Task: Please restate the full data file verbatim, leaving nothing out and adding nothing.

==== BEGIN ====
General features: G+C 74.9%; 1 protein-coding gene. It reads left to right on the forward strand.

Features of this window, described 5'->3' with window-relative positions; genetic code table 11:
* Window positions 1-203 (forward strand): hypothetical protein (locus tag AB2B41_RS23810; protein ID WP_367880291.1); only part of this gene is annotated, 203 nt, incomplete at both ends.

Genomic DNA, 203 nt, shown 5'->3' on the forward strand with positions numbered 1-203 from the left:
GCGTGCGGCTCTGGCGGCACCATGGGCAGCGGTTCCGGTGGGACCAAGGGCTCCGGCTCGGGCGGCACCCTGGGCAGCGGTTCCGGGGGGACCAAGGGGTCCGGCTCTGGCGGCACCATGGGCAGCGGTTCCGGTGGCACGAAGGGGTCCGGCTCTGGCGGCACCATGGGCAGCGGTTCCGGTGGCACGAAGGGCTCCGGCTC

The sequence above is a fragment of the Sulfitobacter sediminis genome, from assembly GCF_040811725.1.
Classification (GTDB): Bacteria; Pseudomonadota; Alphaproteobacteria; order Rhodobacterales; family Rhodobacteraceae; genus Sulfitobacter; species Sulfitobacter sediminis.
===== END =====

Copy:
General features: G+C 74.9%; 1 protein-coding gene. It reads left to right on the forward strand.

Features of this window, described 5'->3' with window-relative positions; genetic code table 11:
* Window positions 1-203 (forward strand): hypothetical protein (locus tag AB2B41_RS23810; protein ID WP_367880291.1); only part of this gene is annotated, 203 nt, incomplete at both ends.

Genomic DNA, 203 nt, shown 5'->3' on the forward strand with positions numbered 1-203 from the left:
GCGTGCGGCTCTGGCGGCACCATGGGCAGCGGTTCCGGTGGGACCAAGGGCTCCGGCTCGGGCGGCACCCTGGGCAGCGGTTCCGGGGGGACCAAGGGGTCCGGCTCTGGCGGCACCATGGGCAGCGGTTCCGGTGGCACGAAGGGGTCCGGCTCTGGCGGCACCATGGGCAGCGGTTCCGGTGGCACGAAGGGCTCCGGCTC

The sequence above is a fragment of the Sulfitobacter sediminis genome, from assembly GCF_040811725.1.
Classification (GTDB): Bacteria; Pseudomonadota; Alphaproteobacteria; order Rhodobacterales; family Rhodobacteraceae; genus Sulfitobacter; species Sulfitobacter sediminis.